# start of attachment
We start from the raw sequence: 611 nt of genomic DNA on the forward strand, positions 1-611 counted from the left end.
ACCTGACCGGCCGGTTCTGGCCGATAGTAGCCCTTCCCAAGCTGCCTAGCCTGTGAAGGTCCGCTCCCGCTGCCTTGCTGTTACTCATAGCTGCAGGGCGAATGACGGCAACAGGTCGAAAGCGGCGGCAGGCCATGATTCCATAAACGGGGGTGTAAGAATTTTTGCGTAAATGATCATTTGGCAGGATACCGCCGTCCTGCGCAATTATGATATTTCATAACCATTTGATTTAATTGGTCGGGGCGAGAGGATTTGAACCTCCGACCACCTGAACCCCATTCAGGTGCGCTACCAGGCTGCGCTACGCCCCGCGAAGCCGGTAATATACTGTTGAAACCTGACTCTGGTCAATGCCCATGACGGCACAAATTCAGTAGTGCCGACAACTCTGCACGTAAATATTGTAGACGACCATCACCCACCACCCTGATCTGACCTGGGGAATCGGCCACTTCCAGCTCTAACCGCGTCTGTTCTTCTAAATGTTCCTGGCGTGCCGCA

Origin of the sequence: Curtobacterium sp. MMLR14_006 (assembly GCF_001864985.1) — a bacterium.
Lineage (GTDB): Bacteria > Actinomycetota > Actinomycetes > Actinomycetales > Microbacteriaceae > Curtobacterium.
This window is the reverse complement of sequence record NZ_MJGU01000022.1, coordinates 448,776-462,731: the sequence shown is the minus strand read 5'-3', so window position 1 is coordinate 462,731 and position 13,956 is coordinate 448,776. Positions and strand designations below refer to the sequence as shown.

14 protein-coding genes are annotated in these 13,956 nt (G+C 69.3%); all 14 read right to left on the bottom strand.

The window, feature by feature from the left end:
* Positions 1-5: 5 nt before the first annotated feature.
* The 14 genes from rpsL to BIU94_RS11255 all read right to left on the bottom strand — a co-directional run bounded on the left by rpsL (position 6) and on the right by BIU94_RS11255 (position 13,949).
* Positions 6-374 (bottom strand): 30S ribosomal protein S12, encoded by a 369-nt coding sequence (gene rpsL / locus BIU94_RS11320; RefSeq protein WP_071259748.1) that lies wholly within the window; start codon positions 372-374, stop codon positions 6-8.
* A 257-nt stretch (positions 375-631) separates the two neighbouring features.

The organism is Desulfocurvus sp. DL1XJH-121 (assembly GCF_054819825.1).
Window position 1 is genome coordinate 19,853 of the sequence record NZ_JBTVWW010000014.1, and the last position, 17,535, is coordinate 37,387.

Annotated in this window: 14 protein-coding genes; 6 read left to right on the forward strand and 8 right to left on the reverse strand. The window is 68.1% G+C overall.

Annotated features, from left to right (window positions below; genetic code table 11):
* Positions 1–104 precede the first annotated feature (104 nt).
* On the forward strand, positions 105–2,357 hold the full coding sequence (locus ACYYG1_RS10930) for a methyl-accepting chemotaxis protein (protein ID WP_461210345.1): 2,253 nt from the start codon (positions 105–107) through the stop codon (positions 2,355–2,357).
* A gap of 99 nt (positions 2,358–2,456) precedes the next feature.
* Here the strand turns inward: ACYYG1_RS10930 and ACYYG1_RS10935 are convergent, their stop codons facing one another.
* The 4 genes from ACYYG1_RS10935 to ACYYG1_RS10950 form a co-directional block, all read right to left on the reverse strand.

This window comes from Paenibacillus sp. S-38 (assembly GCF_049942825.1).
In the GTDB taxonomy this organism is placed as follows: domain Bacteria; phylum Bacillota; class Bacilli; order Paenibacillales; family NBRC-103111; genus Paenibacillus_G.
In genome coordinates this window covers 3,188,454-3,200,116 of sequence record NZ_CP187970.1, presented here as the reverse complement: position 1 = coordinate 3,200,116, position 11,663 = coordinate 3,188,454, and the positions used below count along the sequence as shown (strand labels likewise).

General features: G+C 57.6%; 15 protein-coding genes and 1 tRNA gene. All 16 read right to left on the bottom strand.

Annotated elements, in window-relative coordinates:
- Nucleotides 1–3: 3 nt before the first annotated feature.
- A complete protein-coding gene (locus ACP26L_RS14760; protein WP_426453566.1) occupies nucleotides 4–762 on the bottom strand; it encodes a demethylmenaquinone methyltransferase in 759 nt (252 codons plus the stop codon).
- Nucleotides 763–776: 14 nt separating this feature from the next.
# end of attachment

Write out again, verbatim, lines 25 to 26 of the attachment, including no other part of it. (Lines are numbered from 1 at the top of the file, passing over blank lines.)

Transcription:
Annotated elements, in window-relative coordinates:
- Nucleotides 1–3: 3 nt before the first annotated feature.